Success in science and business have one thing in common: luck

Barbara Birr

Published July 1, 1991  | July 1991 issue

In 1985 at the age of 54, chemist Bryan McGroarty was tired of hearing people discredit his business sense by saying, "You're a scientist."

"I'd always worked for people who wouldn't relate to the luck aspect of science," McGroarty says. "Much of science is luck and the human ability to recognize the good fall-out of failure. Finally I'd had enough," McGroarty says.

And so Paramount Tech Products was born.

It "took off like wildfire," McGroarty, president, said of his product, an industrial sealant that uses 140 million year-old bentonite and a high-density plastic. Bentonite absorbs water and produces a waterproof jelly which, when saturated, begins to repel water. McGroarty estimates that his product, which has a low permeability to water, gas, fuel oil and other solvents and is non-toxic and also non-polluting, will continue to reseal itself well into the 42nd century.

Mining bentonite has the added advantage of making unproductive land useful. When the water-repelling bentonite is removed, the ground becomes productive.

McGroarty started Paramount in a 2,000-square-foot building in Bloomington, Minn. "We were so short of funds,"McGroarty jokes, "that we had a day-to-day lease." McGroarty later moved Paramount to Spearfish, S.D., to be near bentonite reserves.

Paramount employs 45 people and grossed $6.5 million in 1990. PG Tech, a second branch of the company located across the street from Paramount, which uses the sealant to produce self-sealing liners for storing toxic waste in landfills, employs 15 and grossed $6 million last year. The two locations offer 170,000 square feet of production space.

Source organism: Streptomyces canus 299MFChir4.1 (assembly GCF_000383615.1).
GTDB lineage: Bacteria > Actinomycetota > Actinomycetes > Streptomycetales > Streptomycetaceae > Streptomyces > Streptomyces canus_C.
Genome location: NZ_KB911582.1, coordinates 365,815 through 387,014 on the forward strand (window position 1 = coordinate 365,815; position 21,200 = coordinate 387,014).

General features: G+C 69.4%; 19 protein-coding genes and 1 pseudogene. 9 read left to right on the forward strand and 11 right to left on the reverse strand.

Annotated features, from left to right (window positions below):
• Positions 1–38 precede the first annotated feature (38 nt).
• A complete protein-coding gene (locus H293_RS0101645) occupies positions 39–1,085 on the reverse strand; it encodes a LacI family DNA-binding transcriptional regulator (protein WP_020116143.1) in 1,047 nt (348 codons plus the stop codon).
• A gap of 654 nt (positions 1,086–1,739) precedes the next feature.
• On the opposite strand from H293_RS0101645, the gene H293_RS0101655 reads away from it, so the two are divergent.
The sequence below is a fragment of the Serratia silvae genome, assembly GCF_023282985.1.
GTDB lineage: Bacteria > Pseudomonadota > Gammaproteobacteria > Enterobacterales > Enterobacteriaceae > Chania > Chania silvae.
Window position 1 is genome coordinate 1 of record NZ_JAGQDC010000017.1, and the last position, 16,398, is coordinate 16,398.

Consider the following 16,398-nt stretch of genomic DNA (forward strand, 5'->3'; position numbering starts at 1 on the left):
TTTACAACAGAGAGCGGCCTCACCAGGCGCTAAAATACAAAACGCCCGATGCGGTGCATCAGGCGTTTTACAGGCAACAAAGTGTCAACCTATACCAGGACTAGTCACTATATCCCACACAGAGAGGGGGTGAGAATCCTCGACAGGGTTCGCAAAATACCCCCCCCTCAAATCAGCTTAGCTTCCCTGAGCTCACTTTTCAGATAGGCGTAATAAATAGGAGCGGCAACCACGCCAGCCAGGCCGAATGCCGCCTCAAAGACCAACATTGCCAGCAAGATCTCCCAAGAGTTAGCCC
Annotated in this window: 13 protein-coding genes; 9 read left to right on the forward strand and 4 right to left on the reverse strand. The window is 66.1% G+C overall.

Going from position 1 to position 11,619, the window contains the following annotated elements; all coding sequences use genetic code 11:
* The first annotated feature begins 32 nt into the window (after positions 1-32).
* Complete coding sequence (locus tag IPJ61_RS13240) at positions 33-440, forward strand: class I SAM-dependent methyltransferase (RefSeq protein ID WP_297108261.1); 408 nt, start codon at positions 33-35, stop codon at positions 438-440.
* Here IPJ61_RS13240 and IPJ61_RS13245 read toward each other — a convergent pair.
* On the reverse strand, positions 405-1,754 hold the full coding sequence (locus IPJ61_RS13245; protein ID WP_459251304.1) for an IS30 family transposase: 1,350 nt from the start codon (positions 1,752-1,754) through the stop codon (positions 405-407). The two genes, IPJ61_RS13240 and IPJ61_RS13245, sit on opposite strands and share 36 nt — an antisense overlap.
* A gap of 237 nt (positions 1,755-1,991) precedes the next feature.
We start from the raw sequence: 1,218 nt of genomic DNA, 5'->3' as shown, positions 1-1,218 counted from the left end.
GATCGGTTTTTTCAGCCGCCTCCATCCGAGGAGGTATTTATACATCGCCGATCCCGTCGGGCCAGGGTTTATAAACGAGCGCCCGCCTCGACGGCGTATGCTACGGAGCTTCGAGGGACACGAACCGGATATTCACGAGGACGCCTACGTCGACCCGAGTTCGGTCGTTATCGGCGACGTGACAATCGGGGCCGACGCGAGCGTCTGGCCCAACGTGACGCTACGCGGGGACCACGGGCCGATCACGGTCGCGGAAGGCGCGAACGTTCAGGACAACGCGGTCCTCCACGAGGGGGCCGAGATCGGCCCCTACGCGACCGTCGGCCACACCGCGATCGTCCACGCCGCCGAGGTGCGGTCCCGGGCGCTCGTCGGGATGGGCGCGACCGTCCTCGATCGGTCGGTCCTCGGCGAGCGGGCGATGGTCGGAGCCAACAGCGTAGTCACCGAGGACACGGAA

Because of its water-repellant qualities, Paramount's sealant is often used in underground tunnels. "All subway systems except one in the United States are using our product," McGroarty says, "and that one is switching to ours." Paramount also exports to Japan and recently entered the European market by selling to a new Mercedes plant in Dusseldorf, Germany.

Funded with only $20,000 of McGroarty's own money, Paramount had a cash-flow problem in the early days. "To compensate, we sold only to people who were willing to pay more for our product than for other lower-quality products and to people who were willing to pay cash," McGroarty says. "We quickly turned $20,000 into $120,000."

Once Paramount proved itself, it was able to get money at inflated interest rates from individuals, McGroarty says. When it continued to pay off those loans, Paramount was finally able to obtain bank financing.

Paramount also imposed stiff guidelines on itself. "We didn't budget travel money, so we didn't travel," McGroarty says.

"The one item we did splurge on in the early days was an 800 number," McGroarty says. "We were one of the first companies in the United States to offer all 800 sales lines."

McGroarty attributes the success of his company and the popularity of his product to one thing: quality. "We talked quality from day one."

McGroarty said he was shocked to find that the American reaction to Japanese success in the marketplace was to lower the quality of its own products. Paramount's response was to raise its quality. "I still believe Americans want quality. In response to raising our quality, we got an even greater market share," McGroarty says. Last year our growth was 30 percent.

McGroarty recommends that potential entrepreneurs get a technical background. "A technical background gives one an awesome jump on other business people," McGroarty says. "You can't kid yourself in science. You've got to stay with the reality of the situation."